New Orleans is proud to call Patricia Clarkson one of our own. Not only is she one of the most gifted actresses of our time, with an accolade-filled career in film, theatre, and television, she is generously devoted to her hometown. In her acceptance speech at the Golden Globes when she won a Best Supporting Actress award for her stunning performance in HBO's Sharp Objects, she gave a heartfelt shout out to her mom, dad, and New Orleans. And as often as her schedule allows, she is in town to support the arts – Le Petit Theatre, Mahalia Jackson Theatre, and the Tennessee Williams Festival just to name a few.
Patti, as she is known to family and friends, explains that as the youngest of five sisters, the pull to New York to make her own way was strong. She attributes much of her success to the rigorous education she received at Fordham and Yale Universities. "My world opened up," she says. "In an industry fixated on the external, I was fortunate to have professors who taught me that I was so much more than how I looked or sounded – that I could play anything." Critically acclaimed roles include a drug-addicted actress in the movie High Art and a bohemian artist in HBO's drama Six Feet Under. Her advice to actors just starting out includes "have courage in your own convictions early on" and "the dream is not impossible if you train, have scruples, and constantly strive to get better." At such an exciting time for women in her industry, she jubilantly exclaimed at the Golden Globes "this is what 59 looks like!" Well, Patti, girl, you've never looked better and New Orleans simply adores you!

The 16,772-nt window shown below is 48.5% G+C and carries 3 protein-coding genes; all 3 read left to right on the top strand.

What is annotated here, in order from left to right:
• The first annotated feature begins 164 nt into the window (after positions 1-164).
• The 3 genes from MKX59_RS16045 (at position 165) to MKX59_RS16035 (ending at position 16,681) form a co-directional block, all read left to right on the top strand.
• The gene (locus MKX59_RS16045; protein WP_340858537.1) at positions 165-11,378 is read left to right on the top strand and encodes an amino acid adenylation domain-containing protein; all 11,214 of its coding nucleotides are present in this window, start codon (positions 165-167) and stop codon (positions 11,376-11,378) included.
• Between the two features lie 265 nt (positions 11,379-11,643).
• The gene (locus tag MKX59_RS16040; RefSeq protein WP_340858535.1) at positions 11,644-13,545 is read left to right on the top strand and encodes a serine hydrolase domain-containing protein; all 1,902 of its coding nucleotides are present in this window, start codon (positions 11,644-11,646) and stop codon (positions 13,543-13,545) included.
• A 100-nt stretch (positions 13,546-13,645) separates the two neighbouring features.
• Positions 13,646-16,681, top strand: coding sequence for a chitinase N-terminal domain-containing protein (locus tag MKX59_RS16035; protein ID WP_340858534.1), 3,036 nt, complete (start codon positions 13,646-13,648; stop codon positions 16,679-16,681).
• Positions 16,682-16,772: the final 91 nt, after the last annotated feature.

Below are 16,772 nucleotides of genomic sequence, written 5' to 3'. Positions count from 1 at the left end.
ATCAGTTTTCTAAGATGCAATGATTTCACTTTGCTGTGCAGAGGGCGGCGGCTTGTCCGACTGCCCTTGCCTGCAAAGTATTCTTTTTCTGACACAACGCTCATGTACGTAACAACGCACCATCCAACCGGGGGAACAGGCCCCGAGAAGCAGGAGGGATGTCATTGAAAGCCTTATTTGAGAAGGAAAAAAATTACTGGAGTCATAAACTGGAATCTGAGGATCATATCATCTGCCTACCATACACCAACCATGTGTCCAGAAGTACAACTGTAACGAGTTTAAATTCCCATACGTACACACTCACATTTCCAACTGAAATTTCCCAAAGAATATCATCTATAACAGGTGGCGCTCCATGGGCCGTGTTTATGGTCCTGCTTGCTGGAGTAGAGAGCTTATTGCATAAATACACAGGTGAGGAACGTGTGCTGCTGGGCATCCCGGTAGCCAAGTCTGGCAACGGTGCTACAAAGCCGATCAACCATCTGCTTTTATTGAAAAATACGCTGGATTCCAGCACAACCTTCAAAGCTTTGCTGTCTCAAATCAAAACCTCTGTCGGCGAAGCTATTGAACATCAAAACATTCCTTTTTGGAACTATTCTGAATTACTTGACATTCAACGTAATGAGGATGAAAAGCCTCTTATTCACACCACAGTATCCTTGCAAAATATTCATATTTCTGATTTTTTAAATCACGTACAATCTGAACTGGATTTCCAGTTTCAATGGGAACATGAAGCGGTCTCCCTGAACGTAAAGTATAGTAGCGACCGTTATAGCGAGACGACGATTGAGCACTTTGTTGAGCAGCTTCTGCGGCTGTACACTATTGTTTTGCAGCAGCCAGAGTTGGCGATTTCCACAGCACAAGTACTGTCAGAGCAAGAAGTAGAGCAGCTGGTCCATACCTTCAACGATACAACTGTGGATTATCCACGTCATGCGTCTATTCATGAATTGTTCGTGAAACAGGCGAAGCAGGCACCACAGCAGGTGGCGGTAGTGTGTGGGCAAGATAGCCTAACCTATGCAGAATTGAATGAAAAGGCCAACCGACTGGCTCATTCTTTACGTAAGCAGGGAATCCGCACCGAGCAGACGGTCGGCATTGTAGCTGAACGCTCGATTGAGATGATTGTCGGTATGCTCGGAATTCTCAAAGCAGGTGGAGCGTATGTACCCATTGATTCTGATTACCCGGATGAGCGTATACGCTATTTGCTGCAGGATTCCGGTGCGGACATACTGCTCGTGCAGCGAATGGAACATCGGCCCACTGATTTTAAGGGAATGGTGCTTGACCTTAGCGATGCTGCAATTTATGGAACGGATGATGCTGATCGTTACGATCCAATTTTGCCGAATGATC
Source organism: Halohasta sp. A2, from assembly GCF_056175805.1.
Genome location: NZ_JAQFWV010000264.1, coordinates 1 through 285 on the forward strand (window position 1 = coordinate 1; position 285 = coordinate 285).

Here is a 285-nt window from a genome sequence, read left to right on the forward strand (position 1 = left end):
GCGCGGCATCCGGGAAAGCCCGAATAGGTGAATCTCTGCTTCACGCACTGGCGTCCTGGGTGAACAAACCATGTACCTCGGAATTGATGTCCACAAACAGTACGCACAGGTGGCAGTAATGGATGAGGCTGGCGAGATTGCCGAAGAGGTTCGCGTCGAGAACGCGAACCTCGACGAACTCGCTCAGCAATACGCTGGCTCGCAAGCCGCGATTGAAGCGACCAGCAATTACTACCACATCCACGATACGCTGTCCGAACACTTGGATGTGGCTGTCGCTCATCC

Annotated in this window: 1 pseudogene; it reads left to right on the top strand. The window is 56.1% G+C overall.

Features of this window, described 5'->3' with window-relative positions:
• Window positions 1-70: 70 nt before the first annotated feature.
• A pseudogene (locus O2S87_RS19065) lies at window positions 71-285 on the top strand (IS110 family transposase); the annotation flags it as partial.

How did growing up here impact your life and career? Dreams can happen. I'm a true New Orleans girl, Algiers born and raised. I went to public schools where I had fantastic teachers — Mrs. Morrison and Janet Shea when I was in eighth grade and Ethel Istre at O. Perry Walker High School. Each saw something in me and they nurtured my creativity. There's an openness here. I am definitely a New Yorker but New Orleans is in my blood and heart. I'm from a big family with great, loving parents. My dad is a listener and a nurturer with a great sense of humor — he'd have to in a house of six women and two female dogs. I had a beautiful upbringing and one reason that I am able to go to some really dark places when I create a character is that I know that I am always coming back to the light.
What is an inspiring experience you've had in New Orleans? Muses. Reigning as Queen of Muses was an experience beyond words. When the rain stopped at 6:41 and the parade rolled, it was an incredible honor to ride with the one thousand women of Muses. These are the kick-ass women from every cross section of town who are making our city better. It was no small gesture. I was deeply honored to be able to show my appreciation.
What advice would you give your twenty-year-old self? Hold on, you'll grow into your voice.
Favorite walk: Audubon Park - I try to do this every visit.
Favorite food and where to get it: Red beans and rice - all over town.
Favorite snowball flavor: Spearmint
Something you love about New Orleans: Riding the streetcar. I'll never grow tired of it. Ever.
A favorite book: As a Light Snow Keeps Falling by Howard Altmann
A favorite movie: Bill Cunningham New York
Music that defines your coming of age: Anything by America, the Eagles, or Three Dog Night
This interview has been condensed and edited.